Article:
Glycated Haemoglobin A1c (Hb A1c)
Oral Glucose Tolerance test (OGTT)
Diabetes Health Screening
Those at risk to develop Diabetes Mellitus (DM) should be tested. If you have a sedentary lifestyle, have obesity (especially abdominal obesity), have a first-degree relative with diabetes, have hypertension, have heart disease, have high cholesterol profile, are a woman who developed gestational diabetes during pregnancy, women who delivered a baby weighing more than nine pounds, or are of a high-risk ethnic population such as African, African/American, etc). Moreover, anyone over age 45 is advised to test for DM.
This screening package includes:
Glucose: this is the most direct test to discover DM. The test measures the level of glucose in the blood.
Glycated Haemoglobin A1c (HbA1c) evaluates the average amount of glucose in the blood over the last two to three months. Glucose in the blood binds to proteins like haemoglobin producing glycated haemoglobin (HbA1c): the higher the amount of glucose in the blood the higher the amount of HbA1c. The combination of the HbA1c result and the glucose result provide a good indication of your body’s glucose metabolism. In addition, for a person with DM, HbA1c levels are directly related to the risk for complications of DM.
The Oral Glucose Tolerance Test (OGTT) “challenges” the person’s body to process the glucose and checks how your body metabolizes sugar. Normally, the blood glucose level rises after the drink and stimulates the pancreas to release insulin into the bloodstream. Insulin allows the glucose to be taken up by cells. As time passes, the blood glucose level is expected to decrease again. When a person is unable to produce enough insulin, or if the body cells are resistant to its effects (insulin resistance), then less glucose is transported from the blood into cells and the blood glucose level remains high.
Lipids tests include cholesterol, HDL “good cholesterol”, LDL “bad cholesterol”, VLDL and triglycerides. This group of tests help to assess the risk of atherosclerosis and of developing heart disease, stroke or related cardiovascular diseases. People with DM have an increased prevalence of lipid abnormalities that require management to prevent the development and progression of vascular complications.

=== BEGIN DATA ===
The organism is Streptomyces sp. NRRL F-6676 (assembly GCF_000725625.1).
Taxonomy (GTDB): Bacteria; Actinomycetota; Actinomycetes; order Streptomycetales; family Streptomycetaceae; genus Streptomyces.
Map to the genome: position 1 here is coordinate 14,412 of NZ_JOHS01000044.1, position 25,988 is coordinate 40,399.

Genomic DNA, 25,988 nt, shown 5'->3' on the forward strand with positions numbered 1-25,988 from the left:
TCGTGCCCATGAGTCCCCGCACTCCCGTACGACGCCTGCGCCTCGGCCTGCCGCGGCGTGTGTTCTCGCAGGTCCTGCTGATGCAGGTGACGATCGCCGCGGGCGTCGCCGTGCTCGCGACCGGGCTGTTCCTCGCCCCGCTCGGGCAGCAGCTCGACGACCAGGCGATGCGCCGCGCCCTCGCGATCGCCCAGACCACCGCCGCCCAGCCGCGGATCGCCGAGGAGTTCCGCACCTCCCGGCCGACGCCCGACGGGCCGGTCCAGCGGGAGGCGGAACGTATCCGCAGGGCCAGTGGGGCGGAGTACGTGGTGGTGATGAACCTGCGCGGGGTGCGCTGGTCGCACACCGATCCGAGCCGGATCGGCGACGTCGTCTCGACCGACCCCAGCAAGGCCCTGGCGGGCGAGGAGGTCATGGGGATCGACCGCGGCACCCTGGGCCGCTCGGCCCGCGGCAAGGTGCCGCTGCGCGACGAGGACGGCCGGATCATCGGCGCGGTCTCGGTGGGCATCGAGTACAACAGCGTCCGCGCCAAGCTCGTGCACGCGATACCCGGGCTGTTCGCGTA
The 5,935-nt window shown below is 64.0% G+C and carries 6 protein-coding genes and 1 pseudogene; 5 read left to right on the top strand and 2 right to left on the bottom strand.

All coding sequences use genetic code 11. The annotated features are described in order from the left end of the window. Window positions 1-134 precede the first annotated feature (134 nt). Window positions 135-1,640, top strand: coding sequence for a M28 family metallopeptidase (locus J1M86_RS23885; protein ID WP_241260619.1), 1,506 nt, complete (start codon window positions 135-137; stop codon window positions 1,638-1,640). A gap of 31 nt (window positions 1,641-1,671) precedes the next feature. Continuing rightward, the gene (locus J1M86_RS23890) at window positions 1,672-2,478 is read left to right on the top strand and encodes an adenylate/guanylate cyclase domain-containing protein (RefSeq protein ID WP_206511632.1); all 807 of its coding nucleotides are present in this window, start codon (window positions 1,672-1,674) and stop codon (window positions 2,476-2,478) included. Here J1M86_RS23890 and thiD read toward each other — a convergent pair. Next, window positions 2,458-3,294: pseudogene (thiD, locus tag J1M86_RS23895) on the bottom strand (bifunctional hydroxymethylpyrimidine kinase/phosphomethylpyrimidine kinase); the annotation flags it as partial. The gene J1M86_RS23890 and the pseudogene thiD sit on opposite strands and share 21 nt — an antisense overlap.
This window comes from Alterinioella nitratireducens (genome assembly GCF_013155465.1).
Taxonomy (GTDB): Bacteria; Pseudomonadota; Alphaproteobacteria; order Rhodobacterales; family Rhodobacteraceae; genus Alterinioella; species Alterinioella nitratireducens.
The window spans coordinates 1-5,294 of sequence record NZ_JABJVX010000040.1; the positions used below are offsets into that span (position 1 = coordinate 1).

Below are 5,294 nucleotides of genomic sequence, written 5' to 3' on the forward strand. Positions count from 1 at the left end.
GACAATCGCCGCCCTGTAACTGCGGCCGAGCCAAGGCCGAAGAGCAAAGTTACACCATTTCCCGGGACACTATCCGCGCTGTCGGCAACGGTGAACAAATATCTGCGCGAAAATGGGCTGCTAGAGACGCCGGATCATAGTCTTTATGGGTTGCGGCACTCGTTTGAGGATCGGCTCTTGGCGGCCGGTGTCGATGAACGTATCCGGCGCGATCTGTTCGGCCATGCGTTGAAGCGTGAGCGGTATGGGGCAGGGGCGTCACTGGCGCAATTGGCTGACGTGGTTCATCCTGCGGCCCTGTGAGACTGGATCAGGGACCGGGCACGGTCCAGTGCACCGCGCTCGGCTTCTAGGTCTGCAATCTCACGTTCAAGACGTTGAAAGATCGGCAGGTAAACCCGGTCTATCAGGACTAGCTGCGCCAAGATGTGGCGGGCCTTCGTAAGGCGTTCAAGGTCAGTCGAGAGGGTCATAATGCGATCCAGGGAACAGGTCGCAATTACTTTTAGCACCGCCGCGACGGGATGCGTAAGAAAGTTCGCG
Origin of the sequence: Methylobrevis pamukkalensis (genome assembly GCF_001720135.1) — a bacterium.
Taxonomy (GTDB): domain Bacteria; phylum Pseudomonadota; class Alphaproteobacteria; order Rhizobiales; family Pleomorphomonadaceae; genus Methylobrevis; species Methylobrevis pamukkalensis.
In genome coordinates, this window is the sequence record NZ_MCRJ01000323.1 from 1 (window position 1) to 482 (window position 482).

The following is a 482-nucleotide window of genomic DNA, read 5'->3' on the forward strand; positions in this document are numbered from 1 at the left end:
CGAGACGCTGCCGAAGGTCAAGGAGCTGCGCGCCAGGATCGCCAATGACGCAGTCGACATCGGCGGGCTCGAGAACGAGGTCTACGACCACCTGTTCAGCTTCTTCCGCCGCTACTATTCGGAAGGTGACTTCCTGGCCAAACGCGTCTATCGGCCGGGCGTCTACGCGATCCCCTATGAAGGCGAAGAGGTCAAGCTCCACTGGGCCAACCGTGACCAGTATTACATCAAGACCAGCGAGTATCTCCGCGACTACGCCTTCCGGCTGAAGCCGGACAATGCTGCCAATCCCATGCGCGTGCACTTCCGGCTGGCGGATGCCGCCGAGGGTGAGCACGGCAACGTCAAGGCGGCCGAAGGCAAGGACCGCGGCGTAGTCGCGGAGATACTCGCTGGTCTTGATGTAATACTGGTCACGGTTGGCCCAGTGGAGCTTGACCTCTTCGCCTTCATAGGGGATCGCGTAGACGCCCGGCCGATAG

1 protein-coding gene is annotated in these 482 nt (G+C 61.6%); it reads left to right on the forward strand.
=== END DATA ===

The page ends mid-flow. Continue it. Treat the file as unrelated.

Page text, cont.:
Urinalysis: consists of a set of chemical, microscopic and macroscopic analysis that can detect some common diseases. It may be used to screen for and/or help diagnose conditions such as urinary tract infections, kidney disorders, liver problems, diabetes or other metabolic conditions.
Common signs and symptoms of DM are increased thirst, increased urination, increased appetite, weight loss, fatigue, recurrent urine infections, blurred vision, numbness, tingling, and pain in the feet.
The cases of DM are increasing worldwide with type 2 accounting for 90% of all cases. This increase in DM is driven by rising levels of obesity and an ageing in the population.
Prevention, identification of those at risk of developing DM and early detection can reduce the prevalence, the complications and the impact on the life expectancy and quality of life of the patients. It’s estimated that up to 50% of all patients with DM type 2 are undiagnosed as they remain asymptomatic for many years well after complications such as kidney failure; vision problems, leg or foot numbness and vascular disease of the heart and brain have developed.
Unless you are diabetic or pregnant, we recommend that you fast (not eat any food) for at least 8-10 hours. Do drink water while fasting and continue with any prescribed medications following your doctor instructions. Ideally, you should be on a stable diet for two weeks prior to the taking of the blood sample. If you have any question, contact us and we will let you know how to prepare for your blood tests.
A small amount of blood will be drawn by trained staff from a vein in your arm using a needle. The procedure is quick and easy. Rarely, some people may feel faint or dizzy while having the blood taken and you may need to lie down to help you to feel better. The procedure may cause some minor discomfort and a small bruise may develop in the area where the needle was inserted. Press over the site where the needle was inserted, keeping your arm straight to reduce the likelihood of bruise formation. If you develop redness or inflammation in the same area, seek your doctor for advice.
A urine sample is required for this test which should be taken first thing in the morning. We can provide you with a container. Please write your name, date of birth, and date and time of the sample taken on the container and bring it to us for examination.
An abnormal finding may (but not necessarily) indicate a problem that needs to be addressed. We recommend that any abnormal result should promptly be consulted with your GP. Your doctor will evaluate the test results in the context of an overall clinical picture that takes into consideration your age, gender, ethnicity, family history, signs, symptoms, etc.
If you want to learn more how the results of your laboratory test help your doctor in understanding your health status, and in providing you with the right treatment; check labtestsonline.org, a public resource on lab tests that is produced by AACC, a global scientific and medical professional organization dedicated to clinical laboratory science and its application to healthcare.You can also visit www.diabetes.ie if you want to learn more about diabetes. Please note that this information should not be a substitute for a consultation with your doctor.
Please contact us, we will be happy to clarify any questions pertaining to your test results.
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